Also, darker ink happens to be more easily fragmented, as is less dense ink that is closer to the surface. However, laser treatments may also be effective on people with darker skin and with varied ink colors.

Tattoo removal

Tattoo Removal Side Effects

Side effects of laser tattoo removal are rare, but may include blistering, infection, loss of skin color, or scabbing. If scabbing occurs, it usually subsides within two weeks. In most cases, skin returns back to normal.

With advances in laser technology and better methods, scarring has become rare.

Cost of Laser Tattoo Removal

Laser tattoo removal cost typically ranges between $250 and $850. If the out-of-pocket cost is too much for you, ask your doctor about payment plan options. For financing options and tips, continue reading about patient financing. Visit other pages in Consumer Guide to Plastic Surgery, or its sister sites, to review information about the cost of other enhancement procedures, such as the cost of liposuction surgery, or to find out how much braces cost. Also, learn about other types of laser procedures, including Laser Lipo, as well as the correction of other body modifications, such as earlobe repair surgery for earlobes that have been stretched via gauging.

It seemed like such a good idea at the time...
Your tattoo, that is.

A report in the July 2008 issue of Archives of Dermatology found that women are more likely to seek tattoo removal than men and may be motivated by the social stigma associated with tattoos and negative comments made by others.

Researchers at the Texas Tech University Health Sciences Center conducted a survey of 66 men and 130 women who visited one of four dermatology clinics for tattoo removal in 2006. Survey respondents had an average age of 30 and answered 127 questions. Their answers were compared with responses to a similar survey conducted in 1996.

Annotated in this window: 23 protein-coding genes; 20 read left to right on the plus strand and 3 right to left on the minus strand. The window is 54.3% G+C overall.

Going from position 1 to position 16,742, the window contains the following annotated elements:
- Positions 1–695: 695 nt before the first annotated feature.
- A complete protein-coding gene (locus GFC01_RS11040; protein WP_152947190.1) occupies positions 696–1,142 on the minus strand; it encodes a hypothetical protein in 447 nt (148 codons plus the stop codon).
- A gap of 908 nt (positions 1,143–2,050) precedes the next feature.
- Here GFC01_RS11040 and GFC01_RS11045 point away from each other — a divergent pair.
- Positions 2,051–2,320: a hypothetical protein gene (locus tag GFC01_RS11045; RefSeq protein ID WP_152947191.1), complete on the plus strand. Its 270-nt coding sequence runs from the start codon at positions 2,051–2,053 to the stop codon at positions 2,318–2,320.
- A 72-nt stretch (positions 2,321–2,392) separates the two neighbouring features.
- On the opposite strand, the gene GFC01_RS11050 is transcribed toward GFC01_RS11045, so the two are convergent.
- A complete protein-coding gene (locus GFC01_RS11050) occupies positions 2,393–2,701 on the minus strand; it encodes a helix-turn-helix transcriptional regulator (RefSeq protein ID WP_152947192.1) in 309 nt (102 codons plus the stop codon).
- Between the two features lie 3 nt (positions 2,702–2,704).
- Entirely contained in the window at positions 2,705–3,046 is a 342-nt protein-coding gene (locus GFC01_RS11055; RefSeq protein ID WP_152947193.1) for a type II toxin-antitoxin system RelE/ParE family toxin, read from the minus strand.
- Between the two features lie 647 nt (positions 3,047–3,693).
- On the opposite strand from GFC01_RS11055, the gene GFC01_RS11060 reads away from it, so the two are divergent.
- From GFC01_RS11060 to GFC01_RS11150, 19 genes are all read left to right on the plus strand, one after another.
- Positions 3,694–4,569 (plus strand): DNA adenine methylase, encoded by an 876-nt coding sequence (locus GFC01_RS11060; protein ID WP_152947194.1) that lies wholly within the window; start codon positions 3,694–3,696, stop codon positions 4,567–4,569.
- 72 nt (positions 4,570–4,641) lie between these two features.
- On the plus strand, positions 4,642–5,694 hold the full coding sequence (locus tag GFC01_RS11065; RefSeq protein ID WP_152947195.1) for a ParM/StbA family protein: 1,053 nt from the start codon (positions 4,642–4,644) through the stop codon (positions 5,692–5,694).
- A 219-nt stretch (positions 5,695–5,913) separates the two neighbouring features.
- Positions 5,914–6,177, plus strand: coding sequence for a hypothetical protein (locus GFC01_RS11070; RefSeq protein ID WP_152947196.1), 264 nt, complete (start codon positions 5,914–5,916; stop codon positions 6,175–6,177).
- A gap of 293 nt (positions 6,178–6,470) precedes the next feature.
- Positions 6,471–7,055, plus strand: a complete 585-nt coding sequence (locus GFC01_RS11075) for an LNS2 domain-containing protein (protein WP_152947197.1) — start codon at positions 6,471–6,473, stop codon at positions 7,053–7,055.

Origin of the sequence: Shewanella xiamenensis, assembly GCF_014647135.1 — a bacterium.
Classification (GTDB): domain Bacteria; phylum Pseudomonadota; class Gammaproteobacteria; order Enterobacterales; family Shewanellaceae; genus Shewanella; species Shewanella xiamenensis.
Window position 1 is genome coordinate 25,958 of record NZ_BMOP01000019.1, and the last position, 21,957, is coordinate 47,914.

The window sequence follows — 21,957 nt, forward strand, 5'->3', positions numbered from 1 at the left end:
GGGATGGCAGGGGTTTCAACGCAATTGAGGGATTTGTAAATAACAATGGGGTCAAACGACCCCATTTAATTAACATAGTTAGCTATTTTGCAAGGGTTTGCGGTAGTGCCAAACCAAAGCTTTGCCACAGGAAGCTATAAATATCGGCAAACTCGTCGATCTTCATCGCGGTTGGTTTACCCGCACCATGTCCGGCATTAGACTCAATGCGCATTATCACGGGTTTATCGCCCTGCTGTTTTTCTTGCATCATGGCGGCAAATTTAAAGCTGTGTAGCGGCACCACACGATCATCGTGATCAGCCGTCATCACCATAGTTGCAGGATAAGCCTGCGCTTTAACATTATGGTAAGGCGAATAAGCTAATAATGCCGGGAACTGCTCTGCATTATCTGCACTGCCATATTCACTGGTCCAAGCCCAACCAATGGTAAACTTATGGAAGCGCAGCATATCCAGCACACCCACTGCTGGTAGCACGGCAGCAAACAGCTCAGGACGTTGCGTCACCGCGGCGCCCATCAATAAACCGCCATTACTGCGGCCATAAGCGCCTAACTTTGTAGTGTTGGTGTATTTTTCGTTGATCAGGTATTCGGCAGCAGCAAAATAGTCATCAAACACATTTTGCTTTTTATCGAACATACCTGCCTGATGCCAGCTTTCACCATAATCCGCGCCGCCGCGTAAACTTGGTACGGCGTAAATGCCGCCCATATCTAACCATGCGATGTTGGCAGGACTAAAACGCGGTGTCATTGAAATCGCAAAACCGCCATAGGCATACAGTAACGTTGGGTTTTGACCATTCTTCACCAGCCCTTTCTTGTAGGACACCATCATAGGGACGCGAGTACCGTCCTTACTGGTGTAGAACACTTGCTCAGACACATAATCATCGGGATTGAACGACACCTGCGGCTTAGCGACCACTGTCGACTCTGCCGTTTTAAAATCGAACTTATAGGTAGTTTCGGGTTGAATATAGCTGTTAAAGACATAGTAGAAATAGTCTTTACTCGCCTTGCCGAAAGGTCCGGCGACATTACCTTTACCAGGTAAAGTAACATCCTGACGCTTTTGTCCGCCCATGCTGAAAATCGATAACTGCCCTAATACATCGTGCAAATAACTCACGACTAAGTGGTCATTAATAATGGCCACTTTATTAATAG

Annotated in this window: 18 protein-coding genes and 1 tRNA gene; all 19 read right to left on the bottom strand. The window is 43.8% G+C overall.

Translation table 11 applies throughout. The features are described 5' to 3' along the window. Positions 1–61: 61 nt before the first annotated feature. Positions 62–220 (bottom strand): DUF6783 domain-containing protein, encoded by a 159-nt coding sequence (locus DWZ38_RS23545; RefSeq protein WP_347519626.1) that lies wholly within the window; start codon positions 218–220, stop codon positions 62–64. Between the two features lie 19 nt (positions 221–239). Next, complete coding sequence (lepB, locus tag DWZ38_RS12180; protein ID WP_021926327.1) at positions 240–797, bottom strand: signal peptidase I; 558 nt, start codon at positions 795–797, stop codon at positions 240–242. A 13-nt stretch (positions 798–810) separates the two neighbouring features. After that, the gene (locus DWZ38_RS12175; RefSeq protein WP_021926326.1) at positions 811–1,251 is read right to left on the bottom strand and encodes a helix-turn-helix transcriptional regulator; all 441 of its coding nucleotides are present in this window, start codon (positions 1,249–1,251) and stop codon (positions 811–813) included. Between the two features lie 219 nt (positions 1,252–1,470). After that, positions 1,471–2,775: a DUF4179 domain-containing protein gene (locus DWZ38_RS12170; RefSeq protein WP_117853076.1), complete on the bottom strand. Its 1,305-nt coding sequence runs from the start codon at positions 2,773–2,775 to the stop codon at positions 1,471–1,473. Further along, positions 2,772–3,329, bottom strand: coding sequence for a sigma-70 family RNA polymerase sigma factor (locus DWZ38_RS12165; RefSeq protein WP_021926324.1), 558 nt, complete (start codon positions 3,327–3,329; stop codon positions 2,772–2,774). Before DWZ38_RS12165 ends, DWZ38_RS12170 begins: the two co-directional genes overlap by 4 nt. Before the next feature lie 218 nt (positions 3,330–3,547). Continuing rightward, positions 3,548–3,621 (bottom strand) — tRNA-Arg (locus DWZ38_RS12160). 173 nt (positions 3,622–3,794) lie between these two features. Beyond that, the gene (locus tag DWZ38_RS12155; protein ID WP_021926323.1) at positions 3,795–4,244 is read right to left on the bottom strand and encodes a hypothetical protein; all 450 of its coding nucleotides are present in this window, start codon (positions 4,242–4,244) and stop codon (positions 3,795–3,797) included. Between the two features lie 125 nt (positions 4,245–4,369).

In 2006, participants reported they had gotten a tattoo to feel unique or independent or to make certain life experiences stand out. In contrast, the main reasons for seeking tattoo removal included just deciding to remove it, embarrassment, lowering of body image, getting a new job or career, problems with clothes, being stigmatized or marking an occasion, such as a birthday, marriage or newly found independence.

The 2006 survey also found that participants who had their tattoos removed were more likely to be women who were white, single, college-educated and between the ages of 24 and 39.

While the women were pleased with their tattoos when they got them, their feelings changed over the following one to five years. "While men also reported some of these same tattoo problems leading to removal, there seemed to be more societal fallout for women with tattoos, as the tattoos began to cause embarrassment, negative comments and clothes problems and no longer satisfied the need for uniqueness," the study authors write.

About the Reviewer of This Article

Dr. Lupton is board certified by the American Board of Dermatology. He is a member of the American Academy of Dermatology and the American Society for Laser Medicine and Surgery. He completed his undergraduate and medical training at Georgetown University and currently practices in Del Mar, Calif.